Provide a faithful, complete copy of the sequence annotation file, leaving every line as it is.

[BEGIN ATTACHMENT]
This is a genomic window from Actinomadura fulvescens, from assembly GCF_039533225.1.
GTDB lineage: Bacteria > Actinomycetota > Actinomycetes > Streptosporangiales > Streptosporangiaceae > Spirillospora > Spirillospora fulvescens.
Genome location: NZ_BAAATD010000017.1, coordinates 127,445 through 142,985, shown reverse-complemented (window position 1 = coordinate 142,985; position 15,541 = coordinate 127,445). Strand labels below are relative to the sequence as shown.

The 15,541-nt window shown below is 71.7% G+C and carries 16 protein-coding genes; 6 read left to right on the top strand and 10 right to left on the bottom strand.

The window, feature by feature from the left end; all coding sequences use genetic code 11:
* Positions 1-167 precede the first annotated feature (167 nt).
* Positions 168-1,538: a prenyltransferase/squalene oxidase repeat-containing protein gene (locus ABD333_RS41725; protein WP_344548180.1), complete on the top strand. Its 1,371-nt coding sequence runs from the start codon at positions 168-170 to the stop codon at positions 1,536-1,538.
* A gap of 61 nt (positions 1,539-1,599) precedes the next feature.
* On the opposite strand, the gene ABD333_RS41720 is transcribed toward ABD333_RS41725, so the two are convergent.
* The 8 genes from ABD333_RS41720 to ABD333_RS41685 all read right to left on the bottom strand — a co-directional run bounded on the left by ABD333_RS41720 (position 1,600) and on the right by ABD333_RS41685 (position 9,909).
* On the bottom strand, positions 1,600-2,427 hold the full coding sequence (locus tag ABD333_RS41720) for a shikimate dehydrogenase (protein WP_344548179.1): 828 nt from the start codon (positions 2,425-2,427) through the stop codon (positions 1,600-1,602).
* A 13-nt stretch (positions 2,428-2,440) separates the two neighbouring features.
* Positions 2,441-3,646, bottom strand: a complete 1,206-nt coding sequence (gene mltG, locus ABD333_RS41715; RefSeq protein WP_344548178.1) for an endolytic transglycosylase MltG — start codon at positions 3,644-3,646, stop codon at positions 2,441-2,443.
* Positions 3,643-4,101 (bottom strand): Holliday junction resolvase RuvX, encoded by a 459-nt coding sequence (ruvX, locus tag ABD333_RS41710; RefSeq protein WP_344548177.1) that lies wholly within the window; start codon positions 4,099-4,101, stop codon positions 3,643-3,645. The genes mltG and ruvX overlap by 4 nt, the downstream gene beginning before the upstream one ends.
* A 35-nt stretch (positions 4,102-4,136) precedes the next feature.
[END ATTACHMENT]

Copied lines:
This is a genomic window from Actinomadura fulvescens, from assembly GCF_039533225.1.
GTDB lineage: Bacteria > Actinomycetota > Actinomycetes > Streptosporangiales > Streptosporangiaceae > Spirillospora > Spirillospora fulvescens.
Genome location: NZ_BAAATD010000017.1, coordinates 127,445 through 142,985, shown reverse-complemented (window position 1 = coordinate 142,985; position 15,541 = coordinate 127,445). Strand labels below are relative to the sequence as shown.

The 15,541-nt window shown below is 71.7% G+C and carries 16 protein-coding genes; 6 read left to right on the top strand and 10 right to left on the bottom strand.

The window, feature by feature from the left end; all coding sequences use genetic code 11:
* Positions 1-167 precede the first annotated feature (167 nt).
* Positions 168-1,538: a prenyltransferase/squalene oxidase repeat-containing protein gene (locus ABD333_RS41725; protein WP_344548180.1), complete on the top strand. Its 1,371-nt coding sequence runs from the start codon at positions 168-170 to the stop codon at positions 1,536-1,538.
* A gap of 61 nt (positions 1,539-1,599) precedes the next feature.
* On the opposite strand, the gene ABD333_RS41720 is transcribed toward ABD333_RS41725, so the two are convergent.
* The 8 genes from ABD333_RS41720 to ABD333_RS41685 all read right to left on the bottom strand — a co-directional run bounded on the left by ABD333_RS41720 (position 1,600) and on the right by ABD333_RS41685 (position 9,909).
* On the bottom strand, positions 1,600-2,427 hold the full coding sequence (locus tag ABD333_RS41720) for a shikimate dehydrogenase (protein WP_344548179.1): 828 nt from the start codon (positions 2,425-2,427) through the stop codon (positions 1,600-1,602).
* A 13-nt stretch (positions 2,428-2,440) separates the two neighbouring features.
* Positions 2,441-3,646, bottom strand: a complete 1,206-nt coding sequence (gene mltG, locus ABD333_RS41715; RefSeq protein WP_344548178.1) for an endolytic transglycosylase MltG — start codon at positions 3,644-3,646, stop codon at positions 2,441-2,443.
* Positions 3,643-4,101 (bottom strand): Holliday junction resolvase RuvX, encoded by a 459-nt coding sequence (ruvX, locus tag ABD333_RS41710; RefSeq protein WP_344548177.1) that lies wholly within the window; start codon positions 4,099-4,101, stop codon positions 3,643-3,645. The genes mltG and ruvX overlap by 4 nt, the downstream gene beginning before the upstream one ends.
* A 35-nt stretch (positions 4,102-4,136) precedes the next feature.